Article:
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Vibrational Studies of Metal-Metal Bonding

  • M. J. Ware

Abstract

The first observation of a metal-metal stretching fundamental was made by Dr. L. A. Woodward1 and it is characteristic that one of his earliest contributions to Raman spectroscopy should now stand as a starting point for surveying a large and rapidly growing area of the subject. In 1934 he demonstrated the diatomic nature of the mercurous ion by detecting an intense line at 169 cm-1 in the Raman spectrum of aqueous mercurous nitrate. However, only in recent years has it become possible to apply the methods of vibrational spectroscopy to other molecules containing metal-metal bonds. By 1966 a handful of compounds had been studied, with the results as summarized in Table 16.1; but in the three years subsequently, over a hundred compounds were examined. The reasons for this sudden growth are readily traced to advances of instrumental technique and the increasingly widespread synthesis of new compounds. It is only since the development of Fourier transform spectroscopy in the far infrared and the excitation of Raman spectra at relatively long wavelengths by lasers that the majority of metal-metal (M-M) bonded compounds have become tractable to study by vibrational spectroscopy.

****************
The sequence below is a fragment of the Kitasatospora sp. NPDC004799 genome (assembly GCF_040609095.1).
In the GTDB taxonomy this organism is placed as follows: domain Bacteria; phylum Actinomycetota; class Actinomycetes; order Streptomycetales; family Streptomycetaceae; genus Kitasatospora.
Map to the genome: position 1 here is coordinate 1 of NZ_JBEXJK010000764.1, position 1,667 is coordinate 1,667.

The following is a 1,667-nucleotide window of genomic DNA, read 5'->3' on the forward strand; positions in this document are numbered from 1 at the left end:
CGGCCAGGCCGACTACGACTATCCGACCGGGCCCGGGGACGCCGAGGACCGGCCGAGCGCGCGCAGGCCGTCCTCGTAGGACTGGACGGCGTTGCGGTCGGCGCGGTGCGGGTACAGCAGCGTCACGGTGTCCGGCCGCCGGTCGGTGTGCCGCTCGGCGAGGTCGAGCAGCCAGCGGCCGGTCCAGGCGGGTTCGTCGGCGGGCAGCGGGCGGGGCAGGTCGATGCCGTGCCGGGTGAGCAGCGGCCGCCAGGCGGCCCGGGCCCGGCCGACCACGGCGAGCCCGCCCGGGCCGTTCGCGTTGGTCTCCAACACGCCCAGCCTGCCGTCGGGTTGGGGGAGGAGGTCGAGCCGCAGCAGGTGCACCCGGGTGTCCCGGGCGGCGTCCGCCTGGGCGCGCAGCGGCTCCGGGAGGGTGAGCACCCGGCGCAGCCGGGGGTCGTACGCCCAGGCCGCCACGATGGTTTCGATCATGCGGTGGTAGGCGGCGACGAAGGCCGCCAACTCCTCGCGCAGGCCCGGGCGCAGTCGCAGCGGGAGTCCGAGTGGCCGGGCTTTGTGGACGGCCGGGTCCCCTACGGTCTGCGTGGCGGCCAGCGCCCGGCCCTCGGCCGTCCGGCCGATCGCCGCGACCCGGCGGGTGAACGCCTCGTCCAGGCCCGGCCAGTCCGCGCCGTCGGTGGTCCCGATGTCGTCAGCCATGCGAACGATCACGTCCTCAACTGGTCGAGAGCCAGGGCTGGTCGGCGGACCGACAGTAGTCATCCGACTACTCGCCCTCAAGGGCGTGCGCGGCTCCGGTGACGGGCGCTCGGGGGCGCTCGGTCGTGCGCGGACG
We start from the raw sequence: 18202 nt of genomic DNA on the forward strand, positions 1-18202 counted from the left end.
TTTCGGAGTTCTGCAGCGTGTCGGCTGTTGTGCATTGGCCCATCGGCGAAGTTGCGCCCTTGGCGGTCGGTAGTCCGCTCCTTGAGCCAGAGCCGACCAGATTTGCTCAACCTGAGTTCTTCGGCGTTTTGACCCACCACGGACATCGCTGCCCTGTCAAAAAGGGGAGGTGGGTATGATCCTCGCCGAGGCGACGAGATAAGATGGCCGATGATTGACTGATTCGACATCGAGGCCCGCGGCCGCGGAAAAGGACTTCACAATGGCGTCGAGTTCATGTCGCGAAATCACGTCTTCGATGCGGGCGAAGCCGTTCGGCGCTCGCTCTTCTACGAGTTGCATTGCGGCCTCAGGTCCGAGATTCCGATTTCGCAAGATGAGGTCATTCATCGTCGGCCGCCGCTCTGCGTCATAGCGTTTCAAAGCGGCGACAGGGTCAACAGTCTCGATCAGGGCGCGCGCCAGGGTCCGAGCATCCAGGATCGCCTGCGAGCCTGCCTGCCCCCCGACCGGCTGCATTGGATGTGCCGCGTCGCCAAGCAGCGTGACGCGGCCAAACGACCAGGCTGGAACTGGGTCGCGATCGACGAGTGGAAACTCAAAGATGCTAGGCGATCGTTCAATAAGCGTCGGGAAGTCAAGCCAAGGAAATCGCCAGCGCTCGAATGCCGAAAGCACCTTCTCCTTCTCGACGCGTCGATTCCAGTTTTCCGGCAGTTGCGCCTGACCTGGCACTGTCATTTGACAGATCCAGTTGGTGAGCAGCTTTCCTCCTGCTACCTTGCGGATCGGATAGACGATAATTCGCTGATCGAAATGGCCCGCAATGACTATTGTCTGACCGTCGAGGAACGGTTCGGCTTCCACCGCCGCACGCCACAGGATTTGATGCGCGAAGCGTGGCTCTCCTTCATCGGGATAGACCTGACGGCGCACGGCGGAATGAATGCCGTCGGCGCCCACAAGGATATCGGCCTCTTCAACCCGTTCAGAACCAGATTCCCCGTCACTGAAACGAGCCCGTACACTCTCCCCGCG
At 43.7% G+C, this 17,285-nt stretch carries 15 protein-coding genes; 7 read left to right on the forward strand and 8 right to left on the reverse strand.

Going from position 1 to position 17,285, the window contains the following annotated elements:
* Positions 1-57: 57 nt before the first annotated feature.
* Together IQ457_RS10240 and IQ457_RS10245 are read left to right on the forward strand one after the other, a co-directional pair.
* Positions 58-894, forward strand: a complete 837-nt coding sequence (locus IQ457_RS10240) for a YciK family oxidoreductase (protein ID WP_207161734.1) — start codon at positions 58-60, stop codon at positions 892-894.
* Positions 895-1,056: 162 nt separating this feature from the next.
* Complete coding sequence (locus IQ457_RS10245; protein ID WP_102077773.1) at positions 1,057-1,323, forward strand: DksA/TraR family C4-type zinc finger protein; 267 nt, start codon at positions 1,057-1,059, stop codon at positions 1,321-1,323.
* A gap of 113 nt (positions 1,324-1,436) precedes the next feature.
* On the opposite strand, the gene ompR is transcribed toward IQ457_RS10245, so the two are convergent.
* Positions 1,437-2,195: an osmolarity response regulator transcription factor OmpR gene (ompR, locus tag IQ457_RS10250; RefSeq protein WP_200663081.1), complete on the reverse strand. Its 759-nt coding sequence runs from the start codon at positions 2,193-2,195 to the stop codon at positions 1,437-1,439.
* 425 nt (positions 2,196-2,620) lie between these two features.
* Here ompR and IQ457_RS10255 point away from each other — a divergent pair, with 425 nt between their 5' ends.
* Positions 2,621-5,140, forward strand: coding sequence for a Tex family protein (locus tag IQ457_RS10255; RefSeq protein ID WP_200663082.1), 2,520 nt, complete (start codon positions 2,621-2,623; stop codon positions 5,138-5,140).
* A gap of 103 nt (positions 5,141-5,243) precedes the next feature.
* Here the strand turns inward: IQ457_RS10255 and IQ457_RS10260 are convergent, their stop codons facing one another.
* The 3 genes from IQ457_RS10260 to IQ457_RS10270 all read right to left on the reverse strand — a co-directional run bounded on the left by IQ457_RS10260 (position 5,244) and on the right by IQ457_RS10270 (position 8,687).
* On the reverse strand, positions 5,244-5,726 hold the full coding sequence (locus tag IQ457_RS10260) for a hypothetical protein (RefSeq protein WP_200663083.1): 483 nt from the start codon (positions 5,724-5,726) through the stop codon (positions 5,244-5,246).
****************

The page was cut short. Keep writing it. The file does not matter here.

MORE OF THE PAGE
Keywords

Raman Spectrum Force Constant Raman Line Vibrational Spectroscopy Metal Carbonyl 
These keywords were added by machine and not by the authors. This process is experimental and the keywords may be updated as the learning algorithm improves.

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Copyright information

© A. J. Downs, D. A. Long, L. A. K. Staveley 1971

Authors and Affiliations

  • M. J. Ware

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